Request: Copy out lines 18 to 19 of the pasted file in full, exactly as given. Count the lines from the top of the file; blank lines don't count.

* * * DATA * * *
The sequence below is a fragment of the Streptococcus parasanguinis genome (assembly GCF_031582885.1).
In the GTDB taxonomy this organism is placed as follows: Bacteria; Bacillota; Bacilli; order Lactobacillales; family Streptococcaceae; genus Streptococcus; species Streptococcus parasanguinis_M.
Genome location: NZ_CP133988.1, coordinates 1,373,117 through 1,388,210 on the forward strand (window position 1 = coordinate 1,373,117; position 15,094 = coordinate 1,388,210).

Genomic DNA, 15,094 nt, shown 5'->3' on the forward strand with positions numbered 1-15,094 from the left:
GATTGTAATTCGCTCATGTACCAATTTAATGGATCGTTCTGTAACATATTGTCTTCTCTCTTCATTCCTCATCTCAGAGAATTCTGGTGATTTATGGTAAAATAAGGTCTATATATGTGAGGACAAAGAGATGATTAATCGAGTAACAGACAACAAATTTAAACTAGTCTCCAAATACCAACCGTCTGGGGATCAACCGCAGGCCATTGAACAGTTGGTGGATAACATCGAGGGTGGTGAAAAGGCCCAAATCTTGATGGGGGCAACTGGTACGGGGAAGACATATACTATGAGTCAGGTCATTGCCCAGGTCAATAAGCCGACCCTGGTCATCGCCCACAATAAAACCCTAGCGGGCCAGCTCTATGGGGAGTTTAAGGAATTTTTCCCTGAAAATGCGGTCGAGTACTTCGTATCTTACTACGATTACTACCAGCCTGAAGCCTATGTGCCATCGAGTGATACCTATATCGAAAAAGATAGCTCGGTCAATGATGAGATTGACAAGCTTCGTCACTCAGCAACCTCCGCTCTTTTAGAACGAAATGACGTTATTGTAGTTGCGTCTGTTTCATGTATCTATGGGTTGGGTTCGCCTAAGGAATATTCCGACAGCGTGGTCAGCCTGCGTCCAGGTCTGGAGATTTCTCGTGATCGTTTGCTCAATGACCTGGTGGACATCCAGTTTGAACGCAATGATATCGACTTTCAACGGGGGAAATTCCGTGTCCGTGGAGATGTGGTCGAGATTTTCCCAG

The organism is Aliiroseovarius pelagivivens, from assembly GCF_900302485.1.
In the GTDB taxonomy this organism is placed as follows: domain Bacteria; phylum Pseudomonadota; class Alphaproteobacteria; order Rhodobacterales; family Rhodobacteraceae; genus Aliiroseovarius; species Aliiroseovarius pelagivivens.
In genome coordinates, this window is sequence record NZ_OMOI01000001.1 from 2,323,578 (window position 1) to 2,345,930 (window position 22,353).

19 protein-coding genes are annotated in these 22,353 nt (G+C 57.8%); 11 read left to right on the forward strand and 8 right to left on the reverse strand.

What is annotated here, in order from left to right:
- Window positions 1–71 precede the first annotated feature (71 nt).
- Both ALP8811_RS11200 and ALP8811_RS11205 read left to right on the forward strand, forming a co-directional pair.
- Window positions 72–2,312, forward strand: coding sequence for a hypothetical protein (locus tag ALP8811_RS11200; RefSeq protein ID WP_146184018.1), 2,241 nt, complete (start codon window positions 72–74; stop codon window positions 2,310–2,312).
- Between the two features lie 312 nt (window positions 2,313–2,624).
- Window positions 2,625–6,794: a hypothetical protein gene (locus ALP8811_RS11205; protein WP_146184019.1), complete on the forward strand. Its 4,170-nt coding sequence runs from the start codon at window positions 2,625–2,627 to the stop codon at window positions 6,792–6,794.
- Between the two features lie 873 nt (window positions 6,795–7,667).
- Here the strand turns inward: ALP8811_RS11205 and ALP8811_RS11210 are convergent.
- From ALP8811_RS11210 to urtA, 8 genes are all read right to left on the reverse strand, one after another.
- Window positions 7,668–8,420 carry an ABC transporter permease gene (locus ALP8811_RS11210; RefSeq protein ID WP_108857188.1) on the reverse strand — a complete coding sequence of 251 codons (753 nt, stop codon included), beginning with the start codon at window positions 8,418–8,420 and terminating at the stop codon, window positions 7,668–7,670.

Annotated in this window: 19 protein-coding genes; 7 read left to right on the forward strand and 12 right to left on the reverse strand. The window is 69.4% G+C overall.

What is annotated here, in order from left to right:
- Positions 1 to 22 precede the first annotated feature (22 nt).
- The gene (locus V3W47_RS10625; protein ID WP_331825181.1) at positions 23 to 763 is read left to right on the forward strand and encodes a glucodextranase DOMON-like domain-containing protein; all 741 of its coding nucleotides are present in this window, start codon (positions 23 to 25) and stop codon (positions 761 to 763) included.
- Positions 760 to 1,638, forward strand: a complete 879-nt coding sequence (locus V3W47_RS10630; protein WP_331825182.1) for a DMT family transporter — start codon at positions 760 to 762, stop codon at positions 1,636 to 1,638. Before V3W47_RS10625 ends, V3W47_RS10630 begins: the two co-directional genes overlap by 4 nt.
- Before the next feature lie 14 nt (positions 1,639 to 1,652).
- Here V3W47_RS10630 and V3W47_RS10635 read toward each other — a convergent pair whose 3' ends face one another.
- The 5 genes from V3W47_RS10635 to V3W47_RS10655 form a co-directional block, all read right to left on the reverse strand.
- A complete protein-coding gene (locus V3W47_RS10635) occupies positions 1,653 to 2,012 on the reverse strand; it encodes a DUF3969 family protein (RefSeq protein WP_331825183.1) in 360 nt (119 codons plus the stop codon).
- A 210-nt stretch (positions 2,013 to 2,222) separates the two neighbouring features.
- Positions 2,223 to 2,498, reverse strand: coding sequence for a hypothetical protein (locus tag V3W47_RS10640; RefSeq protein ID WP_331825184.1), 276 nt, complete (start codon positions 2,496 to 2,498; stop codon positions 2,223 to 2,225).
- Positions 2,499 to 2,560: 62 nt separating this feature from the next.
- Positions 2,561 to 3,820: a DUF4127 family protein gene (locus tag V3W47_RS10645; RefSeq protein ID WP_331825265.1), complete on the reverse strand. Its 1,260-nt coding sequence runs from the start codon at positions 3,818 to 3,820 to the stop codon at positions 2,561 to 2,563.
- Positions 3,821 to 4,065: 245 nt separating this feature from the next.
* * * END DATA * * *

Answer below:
- From ALP8811_RS11210 to urtA, 8 genes are all read right to left on the reverse strand, one after another.
- Window positions 7,668–8,420 carry an ABC transporter permease gene (locus ALP8811_RS11210; RefSeq protein ID WP_108857188.1) on the reverse strand — a complete coding sequence of 251 codons (753 nt, stop codon included), beginning with the start codon at window positions 8,418–8,420 and terminating at the stop codon, window positions 7,668–7,670.